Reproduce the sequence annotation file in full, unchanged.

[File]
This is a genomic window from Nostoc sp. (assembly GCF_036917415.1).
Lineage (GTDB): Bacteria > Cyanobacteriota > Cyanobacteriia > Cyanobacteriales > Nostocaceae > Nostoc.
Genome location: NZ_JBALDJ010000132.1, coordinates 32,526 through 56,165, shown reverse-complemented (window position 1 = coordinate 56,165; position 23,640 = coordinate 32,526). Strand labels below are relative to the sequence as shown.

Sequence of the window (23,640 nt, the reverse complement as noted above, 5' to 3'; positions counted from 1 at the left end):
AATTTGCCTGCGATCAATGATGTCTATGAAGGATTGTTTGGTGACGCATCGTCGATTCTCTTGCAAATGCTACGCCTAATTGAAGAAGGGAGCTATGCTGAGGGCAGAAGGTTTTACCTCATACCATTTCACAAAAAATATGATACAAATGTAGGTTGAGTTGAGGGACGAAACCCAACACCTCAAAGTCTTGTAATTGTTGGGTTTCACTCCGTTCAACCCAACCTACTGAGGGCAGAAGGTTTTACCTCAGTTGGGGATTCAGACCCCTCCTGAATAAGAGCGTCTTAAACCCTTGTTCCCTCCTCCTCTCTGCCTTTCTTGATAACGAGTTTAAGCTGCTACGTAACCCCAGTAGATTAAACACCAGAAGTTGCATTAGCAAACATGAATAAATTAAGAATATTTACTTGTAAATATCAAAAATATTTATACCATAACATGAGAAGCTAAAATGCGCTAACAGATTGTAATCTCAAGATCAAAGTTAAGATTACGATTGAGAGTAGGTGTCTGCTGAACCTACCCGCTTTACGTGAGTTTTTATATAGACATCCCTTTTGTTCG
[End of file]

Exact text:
This is a genomic window from Nostoc sp. (assembly GCF_036917415.1).
Lineage (GTDB): Bacteria > Cyanobacteriota > Cyanobacteriia > Cyanobacteriales > Nostocaceae > Nostoc.
Genome location: NZ_JBALDJ010000132.1, coordinates 32,526 through 56,165, shown reverse-complemented (window position 1 = coordinate 56,165; position 23,640 = coordinate 32,526). Strand labels below are relative to the sequence as shown.

Sequence of the window (23,640 nt, the reverse complement as noted above, 5' to 3'; positions counted from 1 at the left end):
AATTTGCCTGCGATCAATGATGTCTATGAAGGATTGTTTGGTGACGCATCGTCGATTCTCTTGCAAATGCTACGCCTAATTGAAGAAGGGAGCTATGCTGAGGGCAGAAGGTTTTACCTCATACCATTTCACAAAAAATATGATACAAATGTAGGTTGAGTTGAGGGACGAAACCCAACACCTCAAAGTCTTGTAATTGTTGGGTTTCACTCCGTTCAACCCAACCTACTGAGGGCAGAAGGTTTTACCTCAGTTGGGGATTCAGACCCCTCCTGAATAAGAGCGTCTTAAACCCTTGTTCCCTCCTCCTCTCTGCCTTTCTTGATAACGAGTTTAAGCTGCTACGTAACCCCAGTAGATTAAACACCAGAAGTTGCATTAGCAAACATGAATAAATTAAGAATATTTACTTGTAAATATCAAAAATATTTATACCATAACATGAGAAGCTAAAATGCGCTAACAGATTGTAATCTCAAGATCAAAGTTAAGATTACGATTGAGAGTAGGTGTCTGCTGAACCTACCCGCTTTACGTGAGTTTTTATATAGACATCCCTTTTGTTCG